Where do I begin? All Songs Go To Heaven was, to me, quite unprecedented. Honestly, I didn’t even know about its release until Greg posted a preview for Lizz King’s album release party at the Windup Space.
Shows how informed I am. I’m just glad to not have missed out. Now, although there are a number of routes I might take to describe the accomplishment that is All Songs Go To Heaven, none of the obvious directions sit well with me for more than a sentence or two. This record’s brilliance is an odd breed, and I’ve been hunching over my laptop for hours thinking about how I can explain that more substantially. I’m utterly baffled to this moment.
How’s this: All Songs Go To Heaven plays just as well as a singles collection as it does an independent piece of art. Normally that sentence would gather a few intrigued rereads, but what’s even more impressive is that Lizz King’s sound is anti-homogenous in the most extreme sense. And, it being the case that I can’t locate the words in me to present a bona-fide album review, I’d rather talk about how moving each of the tracks are standalone.
Lizz King is a joy to behold; her opening performance for Daniel Johnston back in 2008 was an astounding moment that still sticks with me today. So, it is with equal joy that I announce local label Ehse Records is finally releasing her debut full-length All Songs Go To Heaven. It is a smoky, almost labyrinthine charmer of an album that channels the spirit of Lizz’s live presence better than I could have imagined. Nearly every track crackles with that raw and naked, imperfect sound that she plys so well. You can almost feel her fingers trailing on her ukulele strings; you can almost see her body alternating between desperate sexual thrusting and slow, hypnotic swaying.
Lizz is easily one of the most complex and compelling acts to rise from within the Wham City ranks. An endlessly imaginative enigma, she operates by stitching together disparate elements of the heart-achingly open country-bluegrass tradition (likely acquired from time spent in rural Maryland and West Virginia), the effervescent, fuzzed-out electronic experimentalism made infamous by her Wham City cohorts, heavy-hitting aspects of soul, and even bumping beats of club music.
You would be wise to head over to the Windup Space this Friday Jan 8th for the official record release show, featuring support from Holy Sheet, Videohippos, and Bethany Dinsick. This also doubles as a send-off show for Lizz’s US tour. For those unfamiliar with Ehse (who released the excellent Harrius and Sejayno records last year), their MP3 downloads operate on the “name-your-price” business model. Real, physical medium (vinyl and CD) costs real, set prices though. All can be had through their website, or at the True Vine.
Check out two sides of Lizz right here, right now: the precious “Till They Do” and the heavy “Mr. Fella.”
Don’t miss the official album release party at the Windup Space on Fri Oct 16th featuring Lizz King, AK Slaughter, and Lesser Gonzalez!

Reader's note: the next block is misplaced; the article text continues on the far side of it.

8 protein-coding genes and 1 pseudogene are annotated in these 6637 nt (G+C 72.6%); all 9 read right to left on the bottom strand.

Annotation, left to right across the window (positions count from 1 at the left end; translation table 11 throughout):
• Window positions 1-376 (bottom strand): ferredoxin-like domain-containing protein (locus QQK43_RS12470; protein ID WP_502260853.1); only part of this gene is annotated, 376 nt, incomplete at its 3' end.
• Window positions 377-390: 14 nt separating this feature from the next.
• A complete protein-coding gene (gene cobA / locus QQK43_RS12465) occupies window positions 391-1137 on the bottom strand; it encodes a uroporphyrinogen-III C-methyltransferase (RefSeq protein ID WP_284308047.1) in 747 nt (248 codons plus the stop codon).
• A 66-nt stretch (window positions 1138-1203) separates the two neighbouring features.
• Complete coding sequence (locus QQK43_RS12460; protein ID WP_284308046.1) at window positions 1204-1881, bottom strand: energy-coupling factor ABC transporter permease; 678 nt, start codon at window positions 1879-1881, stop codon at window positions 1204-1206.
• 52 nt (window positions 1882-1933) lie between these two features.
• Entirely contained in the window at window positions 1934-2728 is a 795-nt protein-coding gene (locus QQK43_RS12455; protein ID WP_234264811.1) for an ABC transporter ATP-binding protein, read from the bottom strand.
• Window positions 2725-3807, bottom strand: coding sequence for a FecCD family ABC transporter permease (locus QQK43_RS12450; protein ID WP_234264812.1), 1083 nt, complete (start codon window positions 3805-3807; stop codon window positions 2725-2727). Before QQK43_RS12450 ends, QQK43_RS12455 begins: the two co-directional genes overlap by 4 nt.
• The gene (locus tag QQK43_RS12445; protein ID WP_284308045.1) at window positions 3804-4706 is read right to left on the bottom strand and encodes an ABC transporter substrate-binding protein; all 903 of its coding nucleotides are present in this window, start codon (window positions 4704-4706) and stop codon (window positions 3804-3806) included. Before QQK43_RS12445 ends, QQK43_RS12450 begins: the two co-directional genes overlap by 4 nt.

Aural States: What motivated you to do a full remix of the Baltimore Highlands album? You were releasing remixes sporadically for download on the Wham City label site. What made you want to undertake this project too?
Their live shows are absurdist carnival freakshows from the surreal and paranoid tail-end of an acid binge. The spectacle, when you are experiencing it, makes the music feel ancillary. This is a group that self-avowedly began in the trappings of concise, party-driven songcraft awash with feedback and artificially-siamese vocalists.
How, then, do Nuclear Power Pants possibly transition this to recorded medium? Well, in today’s climate you roll with it, as noise and absurdity are approaching a level of ubiquity in music today not unlike the presence of guitars in rock.
Enjoy some excellent video footage shot by N.O. Smith. Check out his Vimeo or Youtube for more!
NO Smith: These are some videos I shot over the weekend at Whartscape. I tried to shoot as many full sets as I could, and get at least a song or two of some other sets. Exhaustion prevented me from filming everything that I wanted to, but I think I got some good stuff. A personal favorite is the Dog Dick set. That might be my favorite set I’ve ever filmed. Another gem I have is a video of a dude groovin hard to Boogie Boarder. Imagine Denny Bowen but more bro and strung out looking.
Hunting for safety from the sun’s rays made me feel something like an animal Sunday. I was leaning against the old rusted fence in the MICA parking lot, watching Santa Dads do their own thing–and it is totally theirs to keep, when I became aware of all the Wham City members working their butts off in the draining heat. I remember running into (who I believe was) Stefani Levin of Wham City at the Load of Fun on Saturday night. She was clearly fatigued, and (not knowing who she was) I asked “hell of a show, right?” She exhaled loudly and replied, “I’m working.” You might imagine what hell organizing and executing this monstrous Whartscape must have been. For those of us who attended, I think it’s time to give a quick thanks to the people that put this rad fest on.
Walking into the MICA North Ave. parking lot was like stepping into an alternate universe to me. Accustomed to the outstandingly complete normalcy of Carroll County living, everything involved at Saturday’s Whartscape was akin to alien scenery in my eyes. If anyone attending knew who I was or what I looked like–and you probably didn’t, you crazy ass MICA kids, I apologize for probably having stared just a tad too much.
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